Album art for White Bear

The Temperance Movement

White Bear

The Temperance Movement improves on their debut record by ratcheting up the intensity and the distortion in their balls-to-the-walls sophomore record, crafting a record that's meant as much for the stadium as it is for the bar. Quintessential British hard rock.

In 2012, The Temperance Movement released a self-titled debut filled with throwback blues rock music that sounded like early Rolling Stones music. Perhaps surprisingly, Rolling Stones noticed and took The Temperance Movement on tour. After two gruelling years on the road, the band went back in the studio last year. The result of that labour is White Bear.

Normally, sharing that sort of information is unnecessary for an album review, but in the case of White Bear, that’s a little different. That’s because White Bear sounds shockingly like a stadium-ready Rolling Stones record. And that’s not a bad thing.

Unlike their first album, The Temperance Movement really dials up the distortion on this record and lets it rip. Almost every track is filled with some sort of gnarly guitar riff. The band sounds like a more sincere, definitely-more-earnest version of Airborne. And the blues rock sound is still intact.

More than once, the band reminded me of Aerosmith. When the band steps out of the post-party, coffee-ridden chorus of Oh Lorraine and digs into the verse, vocalist Phil Campbell sounds like a possessed Steven Tyler. The blues rock riffs that Aerosmith and Rolling Stones frequently shared are alive and well in Battle Lines.

The Temperance Movement is a little more, well, modern, than their throwbacks though. On Modern Massacre, the band lets lose into a tune that would have sounded positively other-worldly forty years ago.

For the record, though, it’s a lot more than the music that’s similar. The guitar tones sound so similar to some of The Temperance Movement’s idols that it’s practically chilling. Every instrument just sounds undeniably — perhaps unapologetically — British (which is awesome, by the way).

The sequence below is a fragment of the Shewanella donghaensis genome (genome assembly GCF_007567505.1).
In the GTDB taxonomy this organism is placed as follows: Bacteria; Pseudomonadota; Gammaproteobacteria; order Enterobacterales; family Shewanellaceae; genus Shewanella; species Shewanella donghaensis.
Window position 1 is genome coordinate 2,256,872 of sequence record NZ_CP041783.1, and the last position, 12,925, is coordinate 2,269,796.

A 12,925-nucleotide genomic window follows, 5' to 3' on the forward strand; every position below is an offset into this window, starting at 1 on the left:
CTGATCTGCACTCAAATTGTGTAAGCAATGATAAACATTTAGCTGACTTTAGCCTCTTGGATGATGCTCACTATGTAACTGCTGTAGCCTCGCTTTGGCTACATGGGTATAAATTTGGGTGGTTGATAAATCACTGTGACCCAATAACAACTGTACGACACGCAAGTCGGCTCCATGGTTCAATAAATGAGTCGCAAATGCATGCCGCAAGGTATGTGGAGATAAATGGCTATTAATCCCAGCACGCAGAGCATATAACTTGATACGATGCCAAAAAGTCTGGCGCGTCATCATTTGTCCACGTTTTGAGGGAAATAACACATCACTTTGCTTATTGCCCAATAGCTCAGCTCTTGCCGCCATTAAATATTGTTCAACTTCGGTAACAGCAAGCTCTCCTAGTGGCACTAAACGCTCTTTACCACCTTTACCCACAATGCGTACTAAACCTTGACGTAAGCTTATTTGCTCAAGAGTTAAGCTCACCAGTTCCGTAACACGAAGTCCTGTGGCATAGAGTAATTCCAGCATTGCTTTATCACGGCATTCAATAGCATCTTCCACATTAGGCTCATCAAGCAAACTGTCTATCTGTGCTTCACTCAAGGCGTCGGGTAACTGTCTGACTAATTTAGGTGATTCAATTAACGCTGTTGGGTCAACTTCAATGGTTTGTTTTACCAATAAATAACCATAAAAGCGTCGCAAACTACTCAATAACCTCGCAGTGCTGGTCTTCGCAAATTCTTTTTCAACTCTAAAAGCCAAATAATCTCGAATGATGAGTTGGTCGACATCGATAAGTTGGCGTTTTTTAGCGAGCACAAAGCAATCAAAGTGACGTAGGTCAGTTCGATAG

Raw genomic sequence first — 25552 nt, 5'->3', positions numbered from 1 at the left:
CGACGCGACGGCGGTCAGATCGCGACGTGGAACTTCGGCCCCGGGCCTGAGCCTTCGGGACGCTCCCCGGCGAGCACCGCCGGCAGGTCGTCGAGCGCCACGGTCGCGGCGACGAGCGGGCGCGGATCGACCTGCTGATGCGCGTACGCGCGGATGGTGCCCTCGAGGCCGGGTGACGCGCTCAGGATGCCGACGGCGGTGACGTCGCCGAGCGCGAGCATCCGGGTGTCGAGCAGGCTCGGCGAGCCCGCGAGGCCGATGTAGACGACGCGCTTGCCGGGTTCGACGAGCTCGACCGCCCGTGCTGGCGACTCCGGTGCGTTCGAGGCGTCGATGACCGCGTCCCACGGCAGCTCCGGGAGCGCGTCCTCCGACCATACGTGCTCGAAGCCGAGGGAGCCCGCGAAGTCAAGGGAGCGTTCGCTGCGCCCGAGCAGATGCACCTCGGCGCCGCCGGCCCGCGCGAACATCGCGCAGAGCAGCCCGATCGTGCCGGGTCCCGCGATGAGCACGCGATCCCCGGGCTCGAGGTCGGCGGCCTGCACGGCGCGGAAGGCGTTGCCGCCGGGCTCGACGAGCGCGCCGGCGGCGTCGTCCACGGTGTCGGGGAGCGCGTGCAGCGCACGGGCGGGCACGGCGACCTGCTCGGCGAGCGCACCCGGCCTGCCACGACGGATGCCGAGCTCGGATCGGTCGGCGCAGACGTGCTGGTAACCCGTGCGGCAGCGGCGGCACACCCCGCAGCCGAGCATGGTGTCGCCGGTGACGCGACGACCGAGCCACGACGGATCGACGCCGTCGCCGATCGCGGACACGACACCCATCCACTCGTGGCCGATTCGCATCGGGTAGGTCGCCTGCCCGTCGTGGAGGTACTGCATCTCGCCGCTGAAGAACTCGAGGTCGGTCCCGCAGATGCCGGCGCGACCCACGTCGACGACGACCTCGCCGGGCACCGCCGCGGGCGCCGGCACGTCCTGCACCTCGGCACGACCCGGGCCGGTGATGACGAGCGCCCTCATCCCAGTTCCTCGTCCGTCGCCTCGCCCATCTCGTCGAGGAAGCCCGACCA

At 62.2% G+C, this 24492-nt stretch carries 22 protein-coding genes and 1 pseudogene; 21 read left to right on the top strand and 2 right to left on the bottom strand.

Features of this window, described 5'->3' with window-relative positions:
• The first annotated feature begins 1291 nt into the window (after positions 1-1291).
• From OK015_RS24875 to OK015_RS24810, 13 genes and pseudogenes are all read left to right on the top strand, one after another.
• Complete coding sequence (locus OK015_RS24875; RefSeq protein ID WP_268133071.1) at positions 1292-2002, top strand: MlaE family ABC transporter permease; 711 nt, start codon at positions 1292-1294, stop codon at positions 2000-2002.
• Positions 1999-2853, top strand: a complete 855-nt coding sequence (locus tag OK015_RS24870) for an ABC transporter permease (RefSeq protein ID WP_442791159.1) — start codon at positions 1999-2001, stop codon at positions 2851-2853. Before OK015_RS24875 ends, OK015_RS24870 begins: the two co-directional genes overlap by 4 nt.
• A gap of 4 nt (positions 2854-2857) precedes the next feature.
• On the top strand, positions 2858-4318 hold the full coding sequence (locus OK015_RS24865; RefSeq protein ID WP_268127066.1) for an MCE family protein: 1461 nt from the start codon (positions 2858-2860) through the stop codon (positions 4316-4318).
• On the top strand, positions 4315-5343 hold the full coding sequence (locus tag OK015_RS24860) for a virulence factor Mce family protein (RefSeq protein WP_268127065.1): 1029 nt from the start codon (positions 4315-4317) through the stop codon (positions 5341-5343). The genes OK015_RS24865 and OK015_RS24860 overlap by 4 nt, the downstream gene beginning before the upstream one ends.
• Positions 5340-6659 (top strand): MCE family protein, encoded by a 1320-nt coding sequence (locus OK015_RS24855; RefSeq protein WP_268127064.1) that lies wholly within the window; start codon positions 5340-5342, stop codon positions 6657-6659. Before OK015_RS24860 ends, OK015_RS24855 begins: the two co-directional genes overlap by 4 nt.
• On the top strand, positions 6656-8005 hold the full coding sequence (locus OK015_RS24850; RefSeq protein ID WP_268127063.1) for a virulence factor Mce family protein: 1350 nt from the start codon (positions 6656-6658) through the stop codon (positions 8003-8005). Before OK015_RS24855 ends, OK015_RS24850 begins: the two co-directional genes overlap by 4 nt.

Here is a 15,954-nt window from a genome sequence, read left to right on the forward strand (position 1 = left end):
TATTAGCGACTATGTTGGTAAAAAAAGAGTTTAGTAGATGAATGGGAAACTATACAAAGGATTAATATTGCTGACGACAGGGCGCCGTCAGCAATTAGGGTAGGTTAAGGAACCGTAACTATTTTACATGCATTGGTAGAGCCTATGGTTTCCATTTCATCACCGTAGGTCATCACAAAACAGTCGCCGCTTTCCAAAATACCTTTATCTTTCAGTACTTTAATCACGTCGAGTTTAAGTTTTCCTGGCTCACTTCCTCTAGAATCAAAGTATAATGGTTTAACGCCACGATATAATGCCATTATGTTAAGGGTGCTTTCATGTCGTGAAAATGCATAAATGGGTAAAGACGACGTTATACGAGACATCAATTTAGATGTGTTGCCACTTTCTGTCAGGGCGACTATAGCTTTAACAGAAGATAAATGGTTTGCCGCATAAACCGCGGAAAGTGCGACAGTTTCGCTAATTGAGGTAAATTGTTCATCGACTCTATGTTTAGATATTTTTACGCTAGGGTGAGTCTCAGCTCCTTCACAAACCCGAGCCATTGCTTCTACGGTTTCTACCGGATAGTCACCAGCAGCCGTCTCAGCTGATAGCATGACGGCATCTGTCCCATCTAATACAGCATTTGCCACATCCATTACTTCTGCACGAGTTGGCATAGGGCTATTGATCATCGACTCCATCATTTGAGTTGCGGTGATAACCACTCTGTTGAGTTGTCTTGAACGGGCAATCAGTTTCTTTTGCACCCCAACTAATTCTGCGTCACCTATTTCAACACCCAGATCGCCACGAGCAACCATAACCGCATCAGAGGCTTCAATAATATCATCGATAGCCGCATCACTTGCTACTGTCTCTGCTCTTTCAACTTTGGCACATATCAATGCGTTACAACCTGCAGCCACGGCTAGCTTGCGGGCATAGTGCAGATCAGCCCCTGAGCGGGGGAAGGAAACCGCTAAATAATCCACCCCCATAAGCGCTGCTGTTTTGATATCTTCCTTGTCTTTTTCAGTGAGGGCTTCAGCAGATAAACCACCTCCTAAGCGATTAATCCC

None of this is to say that The Temperance Movement sounds like nothing more than a copycat. At the very least, they’re an earnest and sincere band who have almost accidentally followed the same route as bands like Rolling Stones and AC/DC: They got their start playing small and dirty pubs and bars, and eventually landed on a stadium tour. And laid-back blues rock doesn’t work in stadiums; you have to play louder rock and roll. So this is a very natural step for the band; it’s a logical progression.

This is what separates The Temperance Movement from many of their retro-sounding peers. They have a respect for the musicians that came before, they love that music, and the similarities in sounds are all a product of the environment they’re in. In other words, they’re not trying to be throwback for the sake of a buck (unlike their colleagues). They’re just doing it naturally.

I only hope they don’t make us wait another three years for their next record.